One of the most common reasons people give for not wanting to file bankruptcy is concern about the impact of bankruptcy on their credit score and future creditworthiness. Most people only know that bankruptcy will have an immediate negative impact on their score and will be on their credit report for years.
What they may not realize is that filing personal bankruptcy may have less of an impact than multiple negative marks over time or that it lays the foundation for better credit in the future. The better you understand the way that bankruptcy impacts your credit score and credit report, the more capable you will be of making an informed decision.
Filing bankruptcy will have an immediate, massive effect on your score
When you file for bankruptcy, you might not want to even look at your credit report for a month or two if your score matters to you. That’s because filing for bankruptcy usually results in a rapid drop of between 160 and 220 points.
Even someone with a previously stellar credit score of over 800 will likely struggle to secure any kind of credit after that kind of drop, to say nothing of the impact of a fresh bankruptcy on how your credit appears to potential lenders. However, while that drop is significant, the negative effect of bankruptcy on your score goes down as time passes.
After a few months, you may be able to obtain high-interest-rate or secured credit cards. Within a year or two, you may be eligible for vehicle loans or even mortgages. The longer it’s been since you filed and the better you’ve been at establishing good credit since then, the sooner you’ll be eligible for good credit offers again.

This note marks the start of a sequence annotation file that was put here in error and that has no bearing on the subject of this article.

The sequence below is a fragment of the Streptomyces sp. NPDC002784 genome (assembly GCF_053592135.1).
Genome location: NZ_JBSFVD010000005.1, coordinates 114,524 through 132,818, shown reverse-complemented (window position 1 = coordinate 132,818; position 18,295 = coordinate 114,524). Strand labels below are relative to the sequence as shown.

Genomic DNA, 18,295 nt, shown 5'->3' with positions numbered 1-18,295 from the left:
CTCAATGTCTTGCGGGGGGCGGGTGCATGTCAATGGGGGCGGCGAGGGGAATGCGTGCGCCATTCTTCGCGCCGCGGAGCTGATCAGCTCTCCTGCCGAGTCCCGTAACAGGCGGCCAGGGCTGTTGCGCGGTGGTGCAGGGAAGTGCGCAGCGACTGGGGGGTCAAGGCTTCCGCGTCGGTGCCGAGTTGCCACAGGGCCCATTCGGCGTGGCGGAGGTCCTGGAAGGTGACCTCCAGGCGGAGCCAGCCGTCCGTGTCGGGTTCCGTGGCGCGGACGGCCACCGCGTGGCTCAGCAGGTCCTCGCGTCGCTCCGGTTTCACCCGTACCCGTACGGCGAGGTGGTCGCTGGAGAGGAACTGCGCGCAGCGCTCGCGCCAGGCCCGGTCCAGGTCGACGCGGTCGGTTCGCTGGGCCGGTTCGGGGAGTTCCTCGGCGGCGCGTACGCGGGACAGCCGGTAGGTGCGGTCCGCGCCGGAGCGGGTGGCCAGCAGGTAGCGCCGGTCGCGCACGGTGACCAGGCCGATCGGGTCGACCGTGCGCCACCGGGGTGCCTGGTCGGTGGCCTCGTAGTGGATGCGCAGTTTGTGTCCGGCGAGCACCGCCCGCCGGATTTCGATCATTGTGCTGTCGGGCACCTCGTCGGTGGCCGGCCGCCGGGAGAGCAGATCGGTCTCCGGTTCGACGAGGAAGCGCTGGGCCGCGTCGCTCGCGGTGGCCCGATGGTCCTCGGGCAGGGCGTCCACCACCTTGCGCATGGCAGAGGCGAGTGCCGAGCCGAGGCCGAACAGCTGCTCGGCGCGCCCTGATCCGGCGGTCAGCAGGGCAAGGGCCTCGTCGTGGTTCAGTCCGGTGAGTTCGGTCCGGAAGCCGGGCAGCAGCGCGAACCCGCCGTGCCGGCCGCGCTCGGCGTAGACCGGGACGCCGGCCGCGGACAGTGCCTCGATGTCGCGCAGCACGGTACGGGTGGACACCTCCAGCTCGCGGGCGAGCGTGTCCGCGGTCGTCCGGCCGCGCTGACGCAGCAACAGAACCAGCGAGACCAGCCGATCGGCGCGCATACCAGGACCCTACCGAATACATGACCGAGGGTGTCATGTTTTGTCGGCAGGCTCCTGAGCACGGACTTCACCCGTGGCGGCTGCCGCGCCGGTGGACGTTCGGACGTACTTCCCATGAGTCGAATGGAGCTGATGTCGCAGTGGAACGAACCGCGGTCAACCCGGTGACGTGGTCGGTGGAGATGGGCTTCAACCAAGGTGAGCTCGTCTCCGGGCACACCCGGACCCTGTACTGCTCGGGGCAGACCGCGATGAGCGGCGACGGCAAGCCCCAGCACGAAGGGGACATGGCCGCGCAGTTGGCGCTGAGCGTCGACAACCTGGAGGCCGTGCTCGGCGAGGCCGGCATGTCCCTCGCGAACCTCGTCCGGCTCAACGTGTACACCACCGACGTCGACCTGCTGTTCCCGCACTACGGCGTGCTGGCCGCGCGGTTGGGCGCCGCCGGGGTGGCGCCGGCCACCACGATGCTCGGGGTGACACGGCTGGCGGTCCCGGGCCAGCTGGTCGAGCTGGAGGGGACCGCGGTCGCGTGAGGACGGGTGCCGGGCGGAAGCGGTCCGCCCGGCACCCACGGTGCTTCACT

How long the bankruptcy gets reported depends on the kind you file
For the average consumer, their bankruptcy will either be a Chapter 13 or Chapter 7 filing. Chapter 7 filings have income limitations because of how quickly the person filing receives the discharge of their unsecured debt. Provided that you pass the means test and then secure a Chapter 7 discharge, your bankruptcy will stay on your credit report for an entire decade.
If you file for Chapter 13 bankruptcy, you will likely have a repayment plan that lasts three years. The discharge will then take effect after you complete that repayment plan. The courts will report your bankruptcy to the credit bureaus for seven years after your discharge for Chapter 13 proceedings.